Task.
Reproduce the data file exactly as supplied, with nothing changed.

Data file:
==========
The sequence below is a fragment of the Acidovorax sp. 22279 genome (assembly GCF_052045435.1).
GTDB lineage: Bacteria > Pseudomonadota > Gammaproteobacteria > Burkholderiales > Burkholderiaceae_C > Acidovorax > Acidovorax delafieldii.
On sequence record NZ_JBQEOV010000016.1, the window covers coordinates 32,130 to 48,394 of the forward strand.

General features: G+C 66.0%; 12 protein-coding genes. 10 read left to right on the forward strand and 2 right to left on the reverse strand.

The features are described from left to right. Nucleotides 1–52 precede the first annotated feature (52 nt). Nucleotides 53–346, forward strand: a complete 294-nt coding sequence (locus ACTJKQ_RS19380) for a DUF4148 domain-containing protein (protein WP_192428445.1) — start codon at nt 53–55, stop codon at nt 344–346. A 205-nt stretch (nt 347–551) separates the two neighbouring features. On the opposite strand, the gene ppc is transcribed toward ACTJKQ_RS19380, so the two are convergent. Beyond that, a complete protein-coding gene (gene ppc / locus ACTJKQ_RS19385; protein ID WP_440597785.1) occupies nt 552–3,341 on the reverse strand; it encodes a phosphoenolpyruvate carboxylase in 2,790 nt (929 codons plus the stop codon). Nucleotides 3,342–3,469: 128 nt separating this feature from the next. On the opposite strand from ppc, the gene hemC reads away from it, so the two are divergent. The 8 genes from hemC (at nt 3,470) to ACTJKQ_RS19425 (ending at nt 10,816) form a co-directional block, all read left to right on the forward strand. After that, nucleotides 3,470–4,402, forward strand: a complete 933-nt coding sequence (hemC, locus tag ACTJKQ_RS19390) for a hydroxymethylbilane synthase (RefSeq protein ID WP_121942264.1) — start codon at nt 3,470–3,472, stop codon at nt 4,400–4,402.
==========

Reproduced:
The sequence below is a fragment of the Acidovorax sp. 22279 genome (assembly GCF_052045435.1).
GTDB lineage: Bacteria > Pseudomonadota > Gammaproteobacteria > Burkholderiales > Burkholderiaceae_C > Acidovorax > Acidovorax delafieldii.
On sequence record NZ_JBQEOV010000016.1, the window covers coordinates 32,130 to 48,394 of the forward strand.

General features: G+C 66.0%; 12 protein-coding genes. 10 read left to right on the forward strand and 2 right to left on the reverse strand.

The features are described from left to right. Nucleotides 1–52 precede the first annotated feature (52 nt). Nucleotides 53–346, forward strand: a complete 294-nt coding sequence (locus ACTJKQ_RS19380) for a DUF4148 domain-containing protein (protein WP_192428445.1) — start codon at nt 53–55, stop codon at nt 344–346. A 205-nt stretch (nt 347–551) separates the two neighbouring features. On the opposite strand, the gene ppc is transcribed toward ACTJKQ_RS19380, so the two are convergent. Beyond that, a complete protein-coding gene (gene ppc / locus ACTJKQ_RS19385; protein ID WP_440597785.1) occupies nt 552–3,341 on the reverse strand; it encodes a phosphoenolpyruvate carboxylase in 2,790 nt (929 codons plus the stop codon). Nucleotides 3,342–3,469: 128 nt separating this feature from the next. On the opposite strand from ppc, the gene hemC reads away from it, so the two are divergent. The 8 genes from hemC (at nt 3,470) to ACTJKQ_RS19425 (ending at nt 10,816) form a co-directional block, all read left to right on the forward strand. After that, nucleotides 3,470–4,402, forward strand: a complete 933-nt coding sequence (hemC, locus tag ACTJKQ_RS19390) for a hydroxymethylbilane synthase (RefSeq protein ID WP_121942264.1) — start codon at nt 3,470–3,472, stop codon at nt 4,400–4,402.